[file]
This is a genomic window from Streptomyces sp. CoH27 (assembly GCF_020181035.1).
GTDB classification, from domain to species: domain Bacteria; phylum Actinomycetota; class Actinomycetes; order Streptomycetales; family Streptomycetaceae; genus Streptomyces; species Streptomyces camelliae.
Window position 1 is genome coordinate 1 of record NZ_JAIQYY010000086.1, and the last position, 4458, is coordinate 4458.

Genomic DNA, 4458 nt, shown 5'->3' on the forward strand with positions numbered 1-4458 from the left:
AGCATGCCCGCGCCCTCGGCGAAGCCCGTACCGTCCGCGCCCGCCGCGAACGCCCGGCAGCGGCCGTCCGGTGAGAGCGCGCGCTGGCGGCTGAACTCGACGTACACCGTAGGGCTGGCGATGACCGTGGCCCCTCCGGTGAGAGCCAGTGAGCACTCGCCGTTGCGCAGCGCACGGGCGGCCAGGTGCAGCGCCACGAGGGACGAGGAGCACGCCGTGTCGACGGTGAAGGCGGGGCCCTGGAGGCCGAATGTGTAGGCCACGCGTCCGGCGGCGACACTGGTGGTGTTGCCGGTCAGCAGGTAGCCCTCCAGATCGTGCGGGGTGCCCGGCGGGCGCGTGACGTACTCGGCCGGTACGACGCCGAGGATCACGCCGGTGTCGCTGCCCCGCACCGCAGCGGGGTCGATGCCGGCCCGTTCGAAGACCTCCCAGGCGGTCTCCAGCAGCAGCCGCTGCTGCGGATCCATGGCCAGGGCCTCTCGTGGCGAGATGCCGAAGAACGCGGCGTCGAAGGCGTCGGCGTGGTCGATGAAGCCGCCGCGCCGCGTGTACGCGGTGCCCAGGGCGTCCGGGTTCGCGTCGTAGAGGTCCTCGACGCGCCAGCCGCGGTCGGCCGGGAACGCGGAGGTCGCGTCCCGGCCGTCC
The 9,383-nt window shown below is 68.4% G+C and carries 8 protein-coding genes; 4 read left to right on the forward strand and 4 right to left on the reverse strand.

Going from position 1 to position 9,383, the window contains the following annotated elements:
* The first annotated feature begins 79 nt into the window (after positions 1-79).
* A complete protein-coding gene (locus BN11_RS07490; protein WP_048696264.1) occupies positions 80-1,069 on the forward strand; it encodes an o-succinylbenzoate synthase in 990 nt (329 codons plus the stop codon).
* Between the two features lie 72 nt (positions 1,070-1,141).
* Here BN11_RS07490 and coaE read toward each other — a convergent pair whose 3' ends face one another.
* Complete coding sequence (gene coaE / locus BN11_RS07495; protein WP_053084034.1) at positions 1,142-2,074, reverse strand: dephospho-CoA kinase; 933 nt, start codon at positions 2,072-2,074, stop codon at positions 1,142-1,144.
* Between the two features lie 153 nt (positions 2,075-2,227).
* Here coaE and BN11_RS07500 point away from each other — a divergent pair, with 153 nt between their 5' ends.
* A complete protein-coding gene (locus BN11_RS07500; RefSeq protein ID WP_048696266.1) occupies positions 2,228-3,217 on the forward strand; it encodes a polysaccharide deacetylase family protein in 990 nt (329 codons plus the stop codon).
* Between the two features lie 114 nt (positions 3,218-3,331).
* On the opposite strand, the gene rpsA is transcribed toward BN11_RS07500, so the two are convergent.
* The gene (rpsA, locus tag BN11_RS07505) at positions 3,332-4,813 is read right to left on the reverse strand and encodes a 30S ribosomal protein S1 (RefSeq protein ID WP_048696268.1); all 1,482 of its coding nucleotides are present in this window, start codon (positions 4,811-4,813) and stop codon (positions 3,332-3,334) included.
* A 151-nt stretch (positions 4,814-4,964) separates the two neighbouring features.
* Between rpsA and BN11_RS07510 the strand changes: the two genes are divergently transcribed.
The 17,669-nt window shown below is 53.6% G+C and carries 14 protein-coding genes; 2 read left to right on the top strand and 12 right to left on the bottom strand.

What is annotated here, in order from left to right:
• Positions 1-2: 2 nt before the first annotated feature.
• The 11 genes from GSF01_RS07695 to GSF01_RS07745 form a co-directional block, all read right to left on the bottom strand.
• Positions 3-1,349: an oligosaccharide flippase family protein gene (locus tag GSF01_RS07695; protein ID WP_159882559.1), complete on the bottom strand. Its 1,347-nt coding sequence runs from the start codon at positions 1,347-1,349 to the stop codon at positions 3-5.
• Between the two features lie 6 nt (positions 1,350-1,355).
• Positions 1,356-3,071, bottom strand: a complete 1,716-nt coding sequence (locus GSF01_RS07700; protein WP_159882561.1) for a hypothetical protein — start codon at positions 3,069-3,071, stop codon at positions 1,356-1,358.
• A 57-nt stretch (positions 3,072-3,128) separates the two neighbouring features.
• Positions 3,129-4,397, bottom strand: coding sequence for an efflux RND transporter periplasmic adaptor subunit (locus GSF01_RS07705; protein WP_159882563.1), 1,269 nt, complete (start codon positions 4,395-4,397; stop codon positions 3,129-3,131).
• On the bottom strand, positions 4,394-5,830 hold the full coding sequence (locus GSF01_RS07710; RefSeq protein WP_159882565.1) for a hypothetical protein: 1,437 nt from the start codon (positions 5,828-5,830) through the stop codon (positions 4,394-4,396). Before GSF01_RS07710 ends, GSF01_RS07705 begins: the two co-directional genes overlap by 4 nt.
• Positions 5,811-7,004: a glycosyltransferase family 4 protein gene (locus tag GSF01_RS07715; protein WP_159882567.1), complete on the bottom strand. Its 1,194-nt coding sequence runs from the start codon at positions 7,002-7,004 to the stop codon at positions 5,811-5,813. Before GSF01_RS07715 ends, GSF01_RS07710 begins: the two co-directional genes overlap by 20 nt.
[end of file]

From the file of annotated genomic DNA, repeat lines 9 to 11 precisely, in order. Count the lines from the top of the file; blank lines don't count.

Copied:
* A complete protein-coding gene (locus BN11_RS07490; protein WP_048696264.1) occupies positions 80-1,069 on the forward strand; it encodes an o-succinylbenzoate synthase in 990 nt (329 codons plus the stop codon).
* Between the two features lie 72 nt (positions 1,070-1,141).
* Here BN11_RS07490 and coaE read toward each other — a convergent pair whose 3' ends face one another.